This seems to speak to the “self-evaluation bias” or the tendency for how anxious we feel to color our perceptions of how well we are performing (which you can read more about here).
2. Negative/positive bias
Using the eye tracking device, the researchers were able to measure not just what participants were looking at, but for how long.
And tallying up the total amount of time spent fixating on positive, neutral, and negative audience reactions, the researchers discovered that the LowAnx participants spent significantly more time attending to positive audience members than the HighAnx participants – 29890.05 milliseconds vs. 14670.06 ms.
In addition, the LowAnx group spent significantly less time fixating on negative audience members than their HighAnx counterparts – 12869.70 ms vs. 26014.67 ms.
Fundamentally, they found that the LowAnx participants had a “normative” negativity bias; a tendency to direct their attention towards positive audience members and away from threatening stimuli. Conversely, the HighAnx participants did not demonstrate such a protective bias. If anything, they did the opposite, focusing more on negative reactions than anything else.
3. Anxiety response
The HighAnx group’s tendency to focus on negative audience members appeared to have physiological consequences as well.
While both groups’ heart rates increased from baseline (measured before being informed of their speaking task) to the 3-minute period while delivering their speech, the HighAnx group’s average increase (85.27 bpm baseline to 112.22 bpm during the speech) was significantly greater than the LowAnx group’s increase (79.482 baseline to 93.57 bpm during the speech).
What does this all mean?
Altogether, the data suggest that the more time one spends looking at negative audience members, the more anxiety one is likely to experience.
Or, to extrapolate a bit, the more worried you are about what an audition panel thinks, the more likely you will be to seek feedback about your performance in the moment, and will tend to focus disproportionately on negative feedback, which will tend to increase your anxiety, and make you tighten up, and worry more, and cause that downward spiral of doom we have all experienced.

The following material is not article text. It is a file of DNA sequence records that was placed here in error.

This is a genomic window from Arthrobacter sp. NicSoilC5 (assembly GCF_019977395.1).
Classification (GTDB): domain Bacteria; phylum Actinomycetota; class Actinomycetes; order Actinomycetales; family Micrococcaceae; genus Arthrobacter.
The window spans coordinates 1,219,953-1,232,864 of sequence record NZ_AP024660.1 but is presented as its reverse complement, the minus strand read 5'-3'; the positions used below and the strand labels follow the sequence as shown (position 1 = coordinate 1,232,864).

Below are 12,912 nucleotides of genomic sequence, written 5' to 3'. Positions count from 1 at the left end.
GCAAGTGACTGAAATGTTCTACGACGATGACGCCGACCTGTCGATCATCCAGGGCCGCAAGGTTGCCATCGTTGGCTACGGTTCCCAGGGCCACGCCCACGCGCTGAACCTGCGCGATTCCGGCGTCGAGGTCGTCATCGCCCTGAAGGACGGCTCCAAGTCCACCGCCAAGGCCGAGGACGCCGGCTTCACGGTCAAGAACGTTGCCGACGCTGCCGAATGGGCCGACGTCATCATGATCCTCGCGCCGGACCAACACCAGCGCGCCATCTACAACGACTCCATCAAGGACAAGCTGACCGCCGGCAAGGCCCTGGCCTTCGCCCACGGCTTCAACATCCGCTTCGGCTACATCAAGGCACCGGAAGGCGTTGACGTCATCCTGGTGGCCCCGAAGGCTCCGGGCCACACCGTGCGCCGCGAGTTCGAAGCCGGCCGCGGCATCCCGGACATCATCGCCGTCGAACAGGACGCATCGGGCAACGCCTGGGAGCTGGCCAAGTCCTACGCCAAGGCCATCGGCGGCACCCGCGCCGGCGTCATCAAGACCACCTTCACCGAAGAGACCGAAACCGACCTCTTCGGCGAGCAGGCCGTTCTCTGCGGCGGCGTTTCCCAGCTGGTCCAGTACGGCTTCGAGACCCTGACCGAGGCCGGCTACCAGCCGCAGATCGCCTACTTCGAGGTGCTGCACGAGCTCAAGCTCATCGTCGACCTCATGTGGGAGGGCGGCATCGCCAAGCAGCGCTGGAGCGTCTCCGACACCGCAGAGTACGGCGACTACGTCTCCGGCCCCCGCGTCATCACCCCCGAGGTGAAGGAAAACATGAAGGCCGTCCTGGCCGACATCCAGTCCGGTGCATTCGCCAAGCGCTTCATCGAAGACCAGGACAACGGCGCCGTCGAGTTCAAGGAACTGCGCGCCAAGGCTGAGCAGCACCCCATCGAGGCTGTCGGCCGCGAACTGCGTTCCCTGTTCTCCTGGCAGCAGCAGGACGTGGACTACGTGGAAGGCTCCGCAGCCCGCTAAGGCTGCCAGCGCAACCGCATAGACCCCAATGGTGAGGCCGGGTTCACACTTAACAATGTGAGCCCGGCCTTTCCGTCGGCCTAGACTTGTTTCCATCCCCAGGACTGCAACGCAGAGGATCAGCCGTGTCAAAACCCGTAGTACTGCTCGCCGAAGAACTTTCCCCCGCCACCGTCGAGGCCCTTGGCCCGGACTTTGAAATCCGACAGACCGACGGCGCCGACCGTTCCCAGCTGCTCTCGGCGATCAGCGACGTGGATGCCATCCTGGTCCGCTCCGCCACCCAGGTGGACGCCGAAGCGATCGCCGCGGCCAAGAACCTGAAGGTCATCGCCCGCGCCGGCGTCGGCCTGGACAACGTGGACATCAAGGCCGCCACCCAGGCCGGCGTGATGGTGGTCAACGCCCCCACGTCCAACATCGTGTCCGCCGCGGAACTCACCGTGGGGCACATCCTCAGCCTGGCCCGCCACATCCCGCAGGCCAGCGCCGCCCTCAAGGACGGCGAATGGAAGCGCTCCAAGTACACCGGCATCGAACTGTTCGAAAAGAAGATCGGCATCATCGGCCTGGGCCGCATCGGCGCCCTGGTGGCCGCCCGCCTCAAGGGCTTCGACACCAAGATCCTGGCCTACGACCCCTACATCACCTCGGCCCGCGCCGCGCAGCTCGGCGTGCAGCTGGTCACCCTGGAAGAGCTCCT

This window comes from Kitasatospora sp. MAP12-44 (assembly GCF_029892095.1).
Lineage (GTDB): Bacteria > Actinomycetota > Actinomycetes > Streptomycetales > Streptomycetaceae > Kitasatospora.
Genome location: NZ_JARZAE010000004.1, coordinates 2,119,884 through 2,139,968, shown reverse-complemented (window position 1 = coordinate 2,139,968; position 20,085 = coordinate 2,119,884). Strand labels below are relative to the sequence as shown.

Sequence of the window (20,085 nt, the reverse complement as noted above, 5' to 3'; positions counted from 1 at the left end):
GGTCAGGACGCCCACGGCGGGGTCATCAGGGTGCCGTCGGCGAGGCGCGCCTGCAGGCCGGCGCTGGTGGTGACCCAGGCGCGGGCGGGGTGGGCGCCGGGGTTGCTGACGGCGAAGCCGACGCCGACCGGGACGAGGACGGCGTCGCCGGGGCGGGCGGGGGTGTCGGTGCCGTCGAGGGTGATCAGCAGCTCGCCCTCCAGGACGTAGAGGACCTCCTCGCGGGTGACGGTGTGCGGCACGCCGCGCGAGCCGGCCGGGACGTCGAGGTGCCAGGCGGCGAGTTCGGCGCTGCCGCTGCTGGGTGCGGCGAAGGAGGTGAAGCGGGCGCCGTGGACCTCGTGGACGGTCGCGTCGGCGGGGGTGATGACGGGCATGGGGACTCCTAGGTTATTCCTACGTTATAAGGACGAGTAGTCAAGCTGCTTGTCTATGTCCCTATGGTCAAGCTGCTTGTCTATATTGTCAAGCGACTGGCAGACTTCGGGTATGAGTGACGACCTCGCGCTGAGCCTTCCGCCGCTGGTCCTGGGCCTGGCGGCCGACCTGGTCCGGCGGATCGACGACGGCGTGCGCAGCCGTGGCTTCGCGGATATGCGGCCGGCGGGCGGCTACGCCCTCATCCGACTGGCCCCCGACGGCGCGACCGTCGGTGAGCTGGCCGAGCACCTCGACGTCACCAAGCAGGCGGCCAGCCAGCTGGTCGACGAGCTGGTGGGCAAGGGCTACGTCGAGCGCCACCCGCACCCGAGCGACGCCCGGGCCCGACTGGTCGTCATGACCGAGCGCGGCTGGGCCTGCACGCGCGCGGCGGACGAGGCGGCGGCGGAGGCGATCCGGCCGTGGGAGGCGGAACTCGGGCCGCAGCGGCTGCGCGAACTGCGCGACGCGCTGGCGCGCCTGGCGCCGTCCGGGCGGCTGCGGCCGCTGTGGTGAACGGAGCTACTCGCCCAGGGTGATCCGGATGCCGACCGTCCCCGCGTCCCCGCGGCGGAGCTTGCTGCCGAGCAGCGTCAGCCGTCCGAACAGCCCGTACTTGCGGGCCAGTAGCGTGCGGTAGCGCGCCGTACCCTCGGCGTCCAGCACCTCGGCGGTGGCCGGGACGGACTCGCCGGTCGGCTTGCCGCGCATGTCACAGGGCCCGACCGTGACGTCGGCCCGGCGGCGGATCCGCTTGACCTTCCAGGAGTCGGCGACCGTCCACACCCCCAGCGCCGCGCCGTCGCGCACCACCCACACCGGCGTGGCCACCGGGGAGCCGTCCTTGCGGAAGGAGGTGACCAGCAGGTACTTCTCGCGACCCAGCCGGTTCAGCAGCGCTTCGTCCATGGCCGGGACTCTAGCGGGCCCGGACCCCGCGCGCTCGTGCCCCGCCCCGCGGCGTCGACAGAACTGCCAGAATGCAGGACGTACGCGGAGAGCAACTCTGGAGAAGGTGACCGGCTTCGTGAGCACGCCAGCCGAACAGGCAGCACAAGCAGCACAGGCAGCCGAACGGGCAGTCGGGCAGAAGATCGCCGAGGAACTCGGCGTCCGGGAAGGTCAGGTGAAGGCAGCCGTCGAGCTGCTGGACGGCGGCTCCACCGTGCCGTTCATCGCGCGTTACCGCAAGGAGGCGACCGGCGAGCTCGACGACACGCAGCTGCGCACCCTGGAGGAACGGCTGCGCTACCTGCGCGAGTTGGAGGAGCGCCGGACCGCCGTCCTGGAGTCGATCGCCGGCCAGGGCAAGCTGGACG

So on one hand, yes, this is sort of an obvious finding. Of course looking at a sour-looking committee member is going to make you feel more nervous and doubt yourself.
But it’s an example of one of those things where knowing is only half the battle. Actually keeping your focus relentlessly directed towards positive stimuli under pressure is easier said than done. It’s a little like trying not to look at roadkill. We know we’re totally going to regret looking, but dang, it’s just so hard not to.
In an ideal world, while you’re in the middle of an audition (or performing in general, for that matter), it’s probably best to avoid looking for any sort of feedback, positive or negative. After all, at least in the moment of performing, it’s more important to focus on what we want to say, not what others might think. As Thoreau once said, “Public opinion is a weak tyrant compared with our own private opinion.”
But if you do have to look at the panel at some point, make it a point to play to and mentally connect with the positive, confidence-enhancing people on the committee who make you feel more comfortable and supported.
Unfortunately, I think most of us have this perverse tendency to dismiss the friendly faces and worry more about the frowns we see. But there are lots of ways to practice reversing this habit – and it can be sort of fun to do as a personal experiment. From picking out friendly faces in a restaurant or social gathering, to selecting one or two especially engaged audience members to play to in a performance setting, we have opportunities around us all the time. The key, of course, is to get better at embracing positive cues around you before the day of an audition or performance.
And who knows – maybe cultivating this habit will make the world feel like a slightly friendlier place even outside of auditions too.